Gendry had never been particularly close with Umfrey and he certainly didn’t find him to be a good smith but the Northerner was motivated. His time spent in the forge at Winterfell was useful if not for the boy’s positive outlook. Looking back on it, the only time Gendry had a distaste for his presence was when the boy made a passing comment about Arya’s smile.


“Enough with the titles,” Gendry insisted, now with his hands on his hips. The stance pushed out his already broad chest, establishing the same power he had only just failed to accept. If they hadn’t before, the other men in the smithy were definitely noticing Gendry now. Nearly all of them had stopped to stare at Gendry and watch this apparent Lord’s interaction with the peasant boy.


“Did they send for you? We’re a useless lot! And this forge is—”


Gendry had already been looking around. “In rough shape. I see that.”


“You’re here to help?”


Gendry paused for a moment. “Aye,” he lied, though his response felt like a proper one. “This...this might take us days.”


“Good thing we have time,” one of the other men muttered, chiming in.


Gendry looked to him. “What’s the plan?” he questioned casually.


“The plan? With what?”


“With everyone. The war’s been won. No one has any reason to fear the not be loyal to him. What do we do now?”


With an innocent shrug, another boy answered: “We wait.”


They all began to stand around Gendry and for a moment Gendry wondered if this was what lorddom felt like. If the King wasn’t handing down orders, did the task fall onto his shoulders? “What have you been instructed to do?”


“Not much, really,” Umfrey explained, clearly upset at the thought as if it had only just occurred to him. “Ser Davos suggested working on some nails but we don’t have enough tools and we can’t make any if we can’t make steel and we can’t start making steel—”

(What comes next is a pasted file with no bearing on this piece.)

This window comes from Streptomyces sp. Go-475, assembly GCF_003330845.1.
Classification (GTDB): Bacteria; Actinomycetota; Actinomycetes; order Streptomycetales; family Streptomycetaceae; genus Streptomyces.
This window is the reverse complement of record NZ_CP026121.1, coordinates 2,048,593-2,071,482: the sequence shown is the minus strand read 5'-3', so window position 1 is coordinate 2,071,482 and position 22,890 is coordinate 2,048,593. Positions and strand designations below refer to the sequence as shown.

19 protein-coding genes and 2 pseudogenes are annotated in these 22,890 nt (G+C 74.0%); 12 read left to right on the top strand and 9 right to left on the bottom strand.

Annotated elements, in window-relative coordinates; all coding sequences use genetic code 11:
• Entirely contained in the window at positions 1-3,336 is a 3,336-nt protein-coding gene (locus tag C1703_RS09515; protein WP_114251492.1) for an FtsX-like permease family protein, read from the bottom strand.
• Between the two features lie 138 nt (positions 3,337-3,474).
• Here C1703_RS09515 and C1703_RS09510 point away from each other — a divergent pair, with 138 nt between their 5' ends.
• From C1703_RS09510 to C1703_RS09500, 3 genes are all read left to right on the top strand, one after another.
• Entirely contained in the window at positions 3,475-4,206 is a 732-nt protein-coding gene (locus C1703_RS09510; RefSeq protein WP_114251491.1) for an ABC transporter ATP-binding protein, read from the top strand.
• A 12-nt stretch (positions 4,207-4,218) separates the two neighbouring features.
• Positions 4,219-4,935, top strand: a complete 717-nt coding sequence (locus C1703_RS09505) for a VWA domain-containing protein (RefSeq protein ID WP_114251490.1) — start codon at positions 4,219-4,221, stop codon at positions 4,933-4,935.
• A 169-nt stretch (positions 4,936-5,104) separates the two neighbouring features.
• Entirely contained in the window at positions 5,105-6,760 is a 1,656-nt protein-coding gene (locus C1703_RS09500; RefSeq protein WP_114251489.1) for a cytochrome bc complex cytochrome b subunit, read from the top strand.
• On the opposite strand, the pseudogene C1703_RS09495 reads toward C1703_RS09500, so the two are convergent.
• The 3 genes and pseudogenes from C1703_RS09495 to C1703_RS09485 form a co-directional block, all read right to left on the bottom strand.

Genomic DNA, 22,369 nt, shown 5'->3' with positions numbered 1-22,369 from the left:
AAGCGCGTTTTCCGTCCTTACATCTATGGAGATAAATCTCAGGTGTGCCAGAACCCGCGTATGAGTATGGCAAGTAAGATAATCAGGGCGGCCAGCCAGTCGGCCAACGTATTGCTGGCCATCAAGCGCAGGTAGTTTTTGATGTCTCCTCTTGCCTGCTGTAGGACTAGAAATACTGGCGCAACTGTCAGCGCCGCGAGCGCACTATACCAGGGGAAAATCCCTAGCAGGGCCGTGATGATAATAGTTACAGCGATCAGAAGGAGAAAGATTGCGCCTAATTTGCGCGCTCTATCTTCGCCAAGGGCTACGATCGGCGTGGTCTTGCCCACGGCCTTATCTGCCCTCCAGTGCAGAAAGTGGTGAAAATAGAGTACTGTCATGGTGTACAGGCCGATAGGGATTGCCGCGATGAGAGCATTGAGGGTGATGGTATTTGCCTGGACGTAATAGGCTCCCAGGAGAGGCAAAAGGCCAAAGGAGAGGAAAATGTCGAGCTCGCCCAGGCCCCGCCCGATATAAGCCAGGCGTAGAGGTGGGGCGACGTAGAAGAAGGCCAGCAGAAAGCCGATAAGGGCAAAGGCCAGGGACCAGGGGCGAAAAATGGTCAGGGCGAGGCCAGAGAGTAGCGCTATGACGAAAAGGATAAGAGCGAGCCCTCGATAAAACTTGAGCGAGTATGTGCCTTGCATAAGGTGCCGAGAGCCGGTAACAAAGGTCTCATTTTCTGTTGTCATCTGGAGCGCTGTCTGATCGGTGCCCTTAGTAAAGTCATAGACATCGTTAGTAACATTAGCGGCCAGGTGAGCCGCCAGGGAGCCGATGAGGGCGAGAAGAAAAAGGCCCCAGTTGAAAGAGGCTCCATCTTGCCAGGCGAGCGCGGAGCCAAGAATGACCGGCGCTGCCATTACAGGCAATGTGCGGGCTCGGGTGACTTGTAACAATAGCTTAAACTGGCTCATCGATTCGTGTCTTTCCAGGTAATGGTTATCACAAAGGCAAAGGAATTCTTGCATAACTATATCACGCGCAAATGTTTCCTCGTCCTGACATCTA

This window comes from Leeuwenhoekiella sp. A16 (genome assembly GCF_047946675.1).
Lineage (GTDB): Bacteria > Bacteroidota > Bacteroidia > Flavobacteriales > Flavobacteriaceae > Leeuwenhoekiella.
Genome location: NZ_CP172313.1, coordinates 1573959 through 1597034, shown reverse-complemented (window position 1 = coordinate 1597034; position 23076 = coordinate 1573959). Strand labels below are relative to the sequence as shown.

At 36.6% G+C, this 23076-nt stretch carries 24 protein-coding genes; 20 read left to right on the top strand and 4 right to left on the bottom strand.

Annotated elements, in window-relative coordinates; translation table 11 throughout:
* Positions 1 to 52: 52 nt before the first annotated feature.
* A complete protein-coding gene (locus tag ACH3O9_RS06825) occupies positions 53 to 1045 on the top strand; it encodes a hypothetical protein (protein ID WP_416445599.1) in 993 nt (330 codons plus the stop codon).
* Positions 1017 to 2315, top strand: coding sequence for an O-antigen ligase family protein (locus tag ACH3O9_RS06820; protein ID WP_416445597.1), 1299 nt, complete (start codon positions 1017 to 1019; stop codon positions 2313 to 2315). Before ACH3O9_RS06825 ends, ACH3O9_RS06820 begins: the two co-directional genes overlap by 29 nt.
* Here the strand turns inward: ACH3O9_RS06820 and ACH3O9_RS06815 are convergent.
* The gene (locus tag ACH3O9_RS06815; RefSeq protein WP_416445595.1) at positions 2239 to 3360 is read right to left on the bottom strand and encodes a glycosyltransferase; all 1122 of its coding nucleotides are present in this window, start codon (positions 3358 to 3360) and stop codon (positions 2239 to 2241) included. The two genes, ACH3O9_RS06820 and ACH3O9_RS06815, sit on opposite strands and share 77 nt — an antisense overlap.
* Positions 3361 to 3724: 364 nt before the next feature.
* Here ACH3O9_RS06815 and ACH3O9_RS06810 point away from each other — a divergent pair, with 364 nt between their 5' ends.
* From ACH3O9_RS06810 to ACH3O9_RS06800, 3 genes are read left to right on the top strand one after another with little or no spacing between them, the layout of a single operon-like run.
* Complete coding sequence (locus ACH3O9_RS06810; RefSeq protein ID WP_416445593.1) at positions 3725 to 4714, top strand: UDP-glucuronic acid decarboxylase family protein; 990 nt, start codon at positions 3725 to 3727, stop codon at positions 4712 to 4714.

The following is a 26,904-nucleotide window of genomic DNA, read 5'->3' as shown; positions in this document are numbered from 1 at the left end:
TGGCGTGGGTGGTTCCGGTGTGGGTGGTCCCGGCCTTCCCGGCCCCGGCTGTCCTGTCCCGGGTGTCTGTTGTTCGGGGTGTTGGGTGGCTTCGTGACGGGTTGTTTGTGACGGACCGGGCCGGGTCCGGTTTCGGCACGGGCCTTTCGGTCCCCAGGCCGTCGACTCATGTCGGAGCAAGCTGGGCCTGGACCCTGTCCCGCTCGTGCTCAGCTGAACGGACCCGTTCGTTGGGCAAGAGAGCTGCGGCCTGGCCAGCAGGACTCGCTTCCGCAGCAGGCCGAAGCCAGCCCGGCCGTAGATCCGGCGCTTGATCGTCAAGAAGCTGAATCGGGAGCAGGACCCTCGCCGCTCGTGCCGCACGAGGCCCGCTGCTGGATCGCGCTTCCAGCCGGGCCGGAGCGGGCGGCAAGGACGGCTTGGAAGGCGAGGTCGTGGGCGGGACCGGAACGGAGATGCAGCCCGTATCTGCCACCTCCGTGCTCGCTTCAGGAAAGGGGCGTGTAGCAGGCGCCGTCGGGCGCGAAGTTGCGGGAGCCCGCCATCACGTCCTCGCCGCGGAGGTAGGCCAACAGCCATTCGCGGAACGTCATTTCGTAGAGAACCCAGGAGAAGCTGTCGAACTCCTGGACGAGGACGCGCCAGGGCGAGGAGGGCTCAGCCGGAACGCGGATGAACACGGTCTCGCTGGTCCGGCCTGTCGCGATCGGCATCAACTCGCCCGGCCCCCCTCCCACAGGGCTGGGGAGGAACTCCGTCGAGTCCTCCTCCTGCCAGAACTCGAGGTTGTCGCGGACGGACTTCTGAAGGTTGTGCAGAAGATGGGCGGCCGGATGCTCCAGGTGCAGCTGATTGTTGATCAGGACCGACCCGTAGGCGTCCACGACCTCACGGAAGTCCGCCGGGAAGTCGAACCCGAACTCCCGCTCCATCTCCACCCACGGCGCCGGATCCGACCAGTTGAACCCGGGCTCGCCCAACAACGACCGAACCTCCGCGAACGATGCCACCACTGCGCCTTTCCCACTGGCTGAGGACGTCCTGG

“Without tools. Right.” Gendry leaned back, taking stock of the items near the hearth. “You have a hammer. It’s enough.”


Umfrey's eyes widened and he looked to the rest of the makeshift crew with hope and, in Gendry’s opinion, the right amount of ignorance. Everyone craved blind faith and the sad crew of blacksmiths was no exception.




It was well past nightfall when Gendry found Davos again. Gendry had skipped dinner, taking advantage of the empty smithy to complete his best work. By the time the rest of the men returned, a full set of tools was laid out on the nearby workstation, wet from their recent time in the slack tub but drying quickly due to their proximity to the roaring fire.


Gendry rubbed his hands on his makeshift apron - an uneven piece of leather he’d found amongst all the broken armor. It was a task for tomorrow, Gendry concluded. His body ached, both from the ride and sail to town and now his more recent duty of running the forge.


“See,” Davos hummed. “Useful.”


Gendry rolled his eyes and began to walk with the older man, noticing still how eyes seemed to be on him. He was unsure of the reason: whether it was because he was with the Hand of the King or because he was a new face. Everyone seemed to be exiting Dragonstone lately, most of them off to find a new life or to even perhaps return to their old one. Gendry’s arrival was a rarity, especially now as he followed Davos through the Bailey and toward the Keep. His assumption that Jon was hidden away from everyone in the highest tower seemed to be a correct one.


“The King may be short with you. If he wants to see you at all,” Davos explained as the pair began ascending the twisting stone staircase.


Even inside the air smelled of salt but it was warmer here, perhaps falsely so. As they walked by various closed doors Gendry couldn’t help but to wonder if Arya existed behind any of them. He imagined Jon wouldn’t have allowed her to be too far from him. He knew the affection the King had for his youngest sister, the fact of which made his current journey up the steps far more treacherous than his ride from Winterfell.


“You didn’t tell him I was coming?”


“No, I did. I told him you requested his attention and he actually sounded relieved to hear you were here. Then, as he often has, he nodded and moved on. Lord Tyrion has been—”


“We’re still trusting him?”


“We have no reason not to. He’s loyal to Sansa, you know. He’d never do anything to betray that friendship. Helping the King only makes sense. You’ll be comforted to know that Tyrion cares about the people almost as much as His Grace does.”


“Not possible.”


“After what Jon’s seen…” They were standing outside a closed door, the only one in this particular hallway. Four knights stood on guard, and Gendry was so stunned by all the information Davos was stowing upon him that he nearly missed their appearance.


Davos sighed. “Just be smart. If His Grace wants you gone you bow and exit.”